The feud is the subject of the very first words of the play. The Prologue says, "Two households, both alike in dignity, / In fair Verona, where we lay our scene, / From ancient grudge break to new mutiny, / Where civil blood makes civil hands unclean" (Prologue 1-4). The key word is "civil," and the phrase "civil blood" is a paradox. Citzens of a town ought to be civil; that is, they ought to show respect for one another and get along. But too often, they aren't. They engage in civil wars and shed "civil blood," which wouldn't happen if they were really civil. This paradoxical situation exists in "fair Verona," but the following phrase "where we lay our scene," implies that it could happen anywhere. Why? Not because one side is right and the other wrong. The households are "alike in dignity," and the "grudge" doesn't belong only to one or the other. It's "ancient," beyond memory. And, as the two sides share the grudge, they also share the guilt. Both sides mutiny against the peace of the town, making their "civil hands unclean." [Scene Summary]
Sampson, a Capulet servant, wants to take part in the feud, but only if it's not too dangerous. A would-be tough guy, Sampson boasts to Gregory of what he's going to do to the Montagues, saying, "when I have fought with the men, I will be civil with the maids, and cut off their heads" (1.1.21-23). This is Sampson's idea of a joke. He thinks of himself as a bad dude who breaks all the rules, so the only way he'll be "civil" is by politely cutting of the heads of the women. However, moments later he shows he's not as wild as he thinks. He makes a gesture at a Montague servant, and the man asks if he's trying to be insulting. At this, Sampson asks Gregory, "Is the law of our side, if I say ay?" (1.1.47-48). Faced with danger, Sampson the outlaw wants to be on the right side of the law.
The feud creates turmoil in Verona, turmoil which Prince Escalus has to deal with. When the Prince breaks up the riot of the first scene, he is enraged by the unnatural violation of civic order. His first words are, "Rebellious subjects, enemies to peace, / Profaners of this neighbor-stained steel,-- (1.1.81-82). "Steel" -- the swords being used by the combatants -- should be dedicated to the defense of the city; instead, the steel is being profaned by citizens who are staining it with the blood of their neighbors. Despite the prince's words, no one is listening and the swords are still flying, so he has to start over:
What, ho! you men, you beastsThe prince is infuriated at the beastliness of his citizens. "Pernicious" means more than "bad"; it means persistently, progressively bad. Their "pernicious rage" is out of control, and they think that they can get satisfaction by only by drawing blood, "fountains" of blood. A fountain, where people gather to get their water, is a traditional symbol of the source of life, so a fountain of blood is an image of horror. To control his beastly citizens, the prince has to threaten them with torture. The prince's threat is followed by an order to "Throw your mistemper'd weapons to the ground." The weapons are "mistempered" in the sense that they are angry, that is, used by angry men. They are also mistempered in another sense. Swords are tempered (hardened) by being heated and then rapidly cooled in cold water; these swords are being tempered in their neighbors' blood.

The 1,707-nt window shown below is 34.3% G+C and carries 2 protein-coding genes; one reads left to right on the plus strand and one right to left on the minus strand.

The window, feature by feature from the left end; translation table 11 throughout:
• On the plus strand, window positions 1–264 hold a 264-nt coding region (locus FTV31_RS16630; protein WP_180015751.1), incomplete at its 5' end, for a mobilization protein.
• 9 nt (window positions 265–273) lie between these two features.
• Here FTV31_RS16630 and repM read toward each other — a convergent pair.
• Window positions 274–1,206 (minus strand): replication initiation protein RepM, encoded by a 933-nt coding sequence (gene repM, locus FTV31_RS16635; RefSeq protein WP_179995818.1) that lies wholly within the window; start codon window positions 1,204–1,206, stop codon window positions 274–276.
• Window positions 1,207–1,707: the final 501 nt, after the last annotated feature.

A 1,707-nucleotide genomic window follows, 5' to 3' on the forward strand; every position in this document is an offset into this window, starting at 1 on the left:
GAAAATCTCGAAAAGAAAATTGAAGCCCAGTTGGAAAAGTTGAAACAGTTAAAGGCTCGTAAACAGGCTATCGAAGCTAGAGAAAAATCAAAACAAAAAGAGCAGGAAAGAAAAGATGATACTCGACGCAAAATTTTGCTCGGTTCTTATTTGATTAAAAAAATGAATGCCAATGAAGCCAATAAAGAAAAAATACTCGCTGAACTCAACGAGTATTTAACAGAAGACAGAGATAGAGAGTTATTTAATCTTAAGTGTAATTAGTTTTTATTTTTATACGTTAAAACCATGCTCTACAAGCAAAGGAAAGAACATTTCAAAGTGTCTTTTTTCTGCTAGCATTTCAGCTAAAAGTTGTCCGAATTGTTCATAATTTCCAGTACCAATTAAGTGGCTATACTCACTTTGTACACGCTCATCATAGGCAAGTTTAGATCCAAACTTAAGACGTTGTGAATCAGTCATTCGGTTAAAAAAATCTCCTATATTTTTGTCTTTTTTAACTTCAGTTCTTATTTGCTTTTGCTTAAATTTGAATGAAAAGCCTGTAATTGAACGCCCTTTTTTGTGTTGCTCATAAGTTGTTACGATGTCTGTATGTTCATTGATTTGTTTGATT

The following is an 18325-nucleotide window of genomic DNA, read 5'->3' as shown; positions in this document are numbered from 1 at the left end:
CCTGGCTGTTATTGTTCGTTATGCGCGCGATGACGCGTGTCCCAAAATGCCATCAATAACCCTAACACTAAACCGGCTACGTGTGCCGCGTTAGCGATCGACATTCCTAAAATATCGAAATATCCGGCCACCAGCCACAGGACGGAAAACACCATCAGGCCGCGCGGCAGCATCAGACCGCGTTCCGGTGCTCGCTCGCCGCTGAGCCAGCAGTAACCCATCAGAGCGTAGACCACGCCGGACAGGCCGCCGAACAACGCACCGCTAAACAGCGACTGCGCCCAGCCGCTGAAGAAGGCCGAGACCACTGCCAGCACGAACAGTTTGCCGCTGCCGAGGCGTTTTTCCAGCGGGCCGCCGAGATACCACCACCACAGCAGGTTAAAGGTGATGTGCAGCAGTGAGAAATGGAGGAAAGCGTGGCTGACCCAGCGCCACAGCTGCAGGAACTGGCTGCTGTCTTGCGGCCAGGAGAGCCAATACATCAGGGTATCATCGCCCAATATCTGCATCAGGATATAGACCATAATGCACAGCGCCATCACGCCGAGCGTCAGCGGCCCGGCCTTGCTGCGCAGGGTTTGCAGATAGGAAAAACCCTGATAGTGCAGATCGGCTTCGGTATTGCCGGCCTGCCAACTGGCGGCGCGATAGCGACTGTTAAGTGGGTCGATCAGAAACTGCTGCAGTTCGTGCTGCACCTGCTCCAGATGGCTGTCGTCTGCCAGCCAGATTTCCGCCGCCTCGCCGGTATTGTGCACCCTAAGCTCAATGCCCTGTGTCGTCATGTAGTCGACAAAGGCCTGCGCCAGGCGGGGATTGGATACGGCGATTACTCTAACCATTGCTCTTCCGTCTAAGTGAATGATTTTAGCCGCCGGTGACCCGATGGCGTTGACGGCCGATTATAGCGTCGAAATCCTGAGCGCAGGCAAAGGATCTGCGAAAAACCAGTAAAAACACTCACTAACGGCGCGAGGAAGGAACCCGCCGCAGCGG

That quench the fire of your pernicious rage
With purple fountains issuing from your veins,
On pain of torture, from those bloody hands
Throw your mistemper'd weapons to the ground,
And hear the sentence [judgment] of your moved [angry] prince. (1.1.83-88)
Finally the Prince gets everyone to listen, but he speaks mainly to the heads of the families: "Three civil brawls, bred of an airy word, / By thee, old Capulet, and Montague, / Have thrice disturb'd the quiet of our streets . . . " (1.1.89-91). These brawls have stopped anyone from living in peace. They have "made Verona's ancient citizens / Cast by their grave beseeming ornaments, / To wield old partisans, in hands as old, / Canker'd with peace, to part your canker'd hate" (1.1.92-95). A "grave beseeming ornament" of an ancient citizen would be a staff of office. The Capulet-Montague feud has kept the ancient citizens from enjoying the respect they have earned. Instead, they have had to take up weapons of war ("partisans") which have grown rusty ("cankered") in peacetime, in order to separate ("part") the two sides and their malignant ("cankered") hate for each other. [Scene Summary]
As the second scene opens, Capulet is in the middle of a sentence: "But Montague is bound as well as I, / In penalty alike; and 'tis not hard, I think, / For men so old as we to keep the peace (1.2.1-3). It seems that he has just returned from his conference with Prince Escalus, and he's telling Paris about it. Capulet and Montague have been threatened with the same penalties if they disturb the peace, and Capulet is now trying to convince himself that it shouldn't be too hard for two old men to keep peace with each other. At this point it seems that the feud could just die out. [Scene Summary]